I use this method to saute onions mostly, because that’s what I saute most often, but it can be used for most any vegetable that you’re cooking and trying to soften. However, I don’t think this method will get you a nice crispy crunch or sear.
A little boiling water
I can’t give an exact measurement because pan sizes vary, but I use just enough water to cover the bottom of the pan. I heat the pan over the heat I plan to cook over (medium-high) and let the water start to bubble and boil.
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Being a slave to my CSA (Community Supported Agriculture) share, I needed to find something to do with these huge cabbages I have on the counter and in the fridge. They’re gigantic – I’ve never seen a cabbage this big in the grocery store and I wonder if CSA members end up with the oddball vegetables because we also have a HUGE spaghetti squash (more on that later).
Swear the cabbage I used weighed in at 8.2 pounds – I tried using the kitchen scale I have and I got an error message because it was too heavy for the kitchen scale!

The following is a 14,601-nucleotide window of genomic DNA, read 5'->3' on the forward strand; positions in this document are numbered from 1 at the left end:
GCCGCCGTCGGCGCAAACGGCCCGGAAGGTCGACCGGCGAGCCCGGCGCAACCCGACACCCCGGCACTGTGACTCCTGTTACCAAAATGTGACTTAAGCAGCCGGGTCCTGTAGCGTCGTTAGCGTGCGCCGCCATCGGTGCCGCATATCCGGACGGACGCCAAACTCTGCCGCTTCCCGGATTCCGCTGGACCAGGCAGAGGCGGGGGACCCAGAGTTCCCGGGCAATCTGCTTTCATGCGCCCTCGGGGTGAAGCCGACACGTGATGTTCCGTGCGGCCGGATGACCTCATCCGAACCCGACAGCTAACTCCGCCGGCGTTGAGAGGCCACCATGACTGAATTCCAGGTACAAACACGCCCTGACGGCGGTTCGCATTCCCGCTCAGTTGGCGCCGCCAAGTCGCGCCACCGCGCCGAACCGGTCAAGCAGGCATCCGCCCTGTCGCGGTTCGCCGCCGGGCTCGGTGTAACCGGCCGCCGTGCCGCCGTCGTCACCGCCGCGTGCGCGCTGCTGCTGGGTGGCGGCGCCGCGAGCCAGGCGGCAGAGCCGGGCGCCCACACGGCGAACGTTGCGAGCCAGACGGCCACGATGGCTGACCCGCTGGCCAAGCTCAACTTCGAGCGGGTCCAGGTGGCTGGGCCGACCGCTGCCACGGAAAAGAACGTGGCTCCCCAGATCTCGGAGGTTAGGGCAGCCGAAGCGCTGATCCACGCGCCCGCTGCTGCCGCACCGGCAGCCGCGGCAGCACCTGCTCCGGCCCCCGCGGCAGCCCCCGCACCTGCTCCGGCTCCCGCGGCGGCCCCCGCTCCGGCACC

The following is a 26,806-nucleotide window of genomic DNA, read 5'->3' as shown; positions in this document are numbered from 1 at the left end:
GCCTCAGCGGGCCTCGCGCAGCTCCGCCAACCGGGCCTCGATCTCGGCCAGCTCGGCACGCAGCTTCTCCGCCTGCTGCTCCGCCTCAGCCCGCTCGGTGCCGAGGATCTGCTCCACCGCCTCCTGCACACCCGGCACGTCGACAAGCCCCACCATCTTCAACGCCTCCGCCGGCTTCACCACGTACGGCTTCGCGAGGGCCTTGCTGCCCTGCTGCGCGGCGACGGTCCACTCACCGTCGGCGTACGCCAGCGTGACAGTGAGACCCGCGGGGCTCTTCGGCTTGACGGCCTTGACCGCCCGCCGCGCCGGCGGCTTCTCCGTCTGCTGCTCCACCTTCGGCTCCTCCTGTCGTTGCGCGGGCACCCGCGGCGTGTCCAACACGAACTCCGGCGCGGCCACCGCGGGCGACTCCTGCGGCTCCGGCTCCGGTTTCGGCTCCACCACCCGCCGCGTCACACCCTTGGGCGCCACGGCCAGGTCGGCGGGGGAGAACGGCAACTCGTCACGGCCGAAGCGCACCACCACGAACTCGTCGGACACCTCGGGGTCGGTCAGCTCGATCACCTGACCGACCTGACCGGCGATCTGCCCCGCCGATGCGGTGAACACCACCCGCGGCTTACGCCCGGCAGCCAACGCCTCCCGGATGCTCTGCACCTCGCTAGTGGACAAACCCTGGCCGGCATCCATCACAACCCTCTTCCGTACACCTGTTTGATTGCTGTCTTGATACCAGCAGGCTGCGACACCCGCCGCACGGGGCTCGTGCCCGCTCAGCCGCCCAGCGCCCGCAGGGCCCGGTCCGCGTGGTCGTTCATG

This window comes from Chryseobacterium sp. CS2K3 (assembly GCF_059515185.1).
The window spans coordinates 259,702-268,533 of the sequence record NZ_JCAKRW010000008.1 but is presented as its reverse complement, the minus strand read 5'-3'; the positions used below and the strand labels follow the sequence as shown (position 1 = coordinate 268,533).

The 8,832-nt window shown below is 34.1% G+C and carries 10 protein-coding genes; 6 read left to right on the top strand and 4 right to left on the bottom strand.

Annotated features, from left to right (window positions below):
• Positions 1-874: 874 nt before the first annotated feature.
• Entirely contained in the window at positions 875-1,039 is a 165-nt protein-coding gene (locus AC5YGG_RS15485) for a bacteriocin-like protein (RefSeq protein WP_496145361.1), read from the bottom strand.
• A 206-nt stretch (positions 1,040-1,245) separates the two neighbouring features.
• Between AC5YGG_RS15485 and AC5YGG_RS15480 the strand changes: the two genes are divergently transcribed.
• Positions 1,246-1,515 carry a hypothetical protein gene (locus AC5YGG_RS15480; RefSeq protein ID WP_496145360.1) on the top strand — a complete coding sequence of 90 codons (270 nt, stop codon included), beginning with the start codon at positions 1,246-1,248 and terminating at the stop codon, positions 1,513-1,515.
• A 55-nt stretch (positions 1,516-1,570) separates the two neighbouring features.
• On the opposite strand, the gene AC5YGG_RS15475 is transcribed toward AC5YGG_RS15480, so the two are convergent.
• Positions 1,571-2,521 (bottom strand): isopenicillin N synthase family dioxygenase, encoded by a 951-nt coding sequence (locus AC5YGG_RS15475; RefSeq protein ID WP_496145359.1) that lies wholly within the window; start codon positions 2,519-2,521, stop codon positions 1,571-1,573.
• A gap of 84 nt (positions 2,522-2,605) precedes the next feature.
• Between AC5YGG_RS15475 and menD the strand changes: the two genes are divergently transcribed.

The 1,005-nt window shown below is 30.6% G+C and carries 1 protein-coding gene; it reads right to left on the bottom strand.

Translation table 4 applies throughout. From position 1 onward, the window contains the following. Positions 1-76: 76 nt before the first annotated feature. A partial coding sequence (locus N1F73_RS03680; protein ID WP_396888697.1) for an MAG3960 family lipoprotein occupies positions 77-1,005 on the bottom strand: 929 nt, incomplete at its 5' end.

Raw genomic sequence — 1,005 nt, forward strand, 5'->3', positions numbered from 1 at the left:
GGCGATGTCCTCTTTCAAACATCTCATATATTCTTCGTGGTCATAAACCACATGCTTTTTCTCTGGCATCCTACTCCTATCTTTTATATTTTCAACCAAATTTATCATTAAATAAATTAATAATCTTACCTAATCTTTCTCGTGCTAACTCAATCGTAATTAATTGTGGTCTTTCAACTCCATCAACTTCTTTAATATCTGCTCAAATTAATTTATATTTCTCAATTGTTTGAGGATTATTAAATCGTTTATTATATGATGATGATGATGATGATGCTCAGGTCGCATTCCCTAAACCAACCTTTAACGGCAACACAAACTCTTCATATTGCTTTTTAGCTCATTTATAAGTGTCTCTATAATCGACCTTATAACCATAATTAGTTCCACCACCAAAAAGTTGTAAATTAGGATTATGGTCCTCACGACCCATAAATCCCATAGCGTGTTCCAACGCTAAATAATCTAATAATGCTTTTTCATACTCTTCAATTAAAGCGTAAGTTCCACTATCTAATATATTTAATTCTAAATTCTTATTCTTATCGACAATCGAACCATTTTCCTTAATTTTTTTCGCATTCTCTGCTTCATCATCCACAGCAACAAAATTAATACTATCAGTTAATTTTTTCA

This concoction used up a lot of my fresh CSA veggies: Cabbage, Green Onions, Jalapeno, and Cilantro. And it’s so good I’m going to have to make it every few days to keep up with the demand. I know slaw doesn’t seem very exciting – it’s often just a side dish you never asked for that comes with your lunch. Something that looks suspicious at the salad bar because it’s probably been sitting out too long (and certainly has mayonaise in it). I don’t have a lot of positive slaw experiences to draw on, but this recipe makes my mouth buzz! What’s not to like? Lime! Jalapeno! Cilantro!
Cut to a fine to medium shred
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I know, Brussels Sprouts are a cliche in and of themselves – people love to hate them and kids despise them! They’re the quintessential green vegetable that everyone loves to hate. I really think most adults who say they hate them haven’t actually tried them since they were 10. If that’s you, you need to give this recipe a try.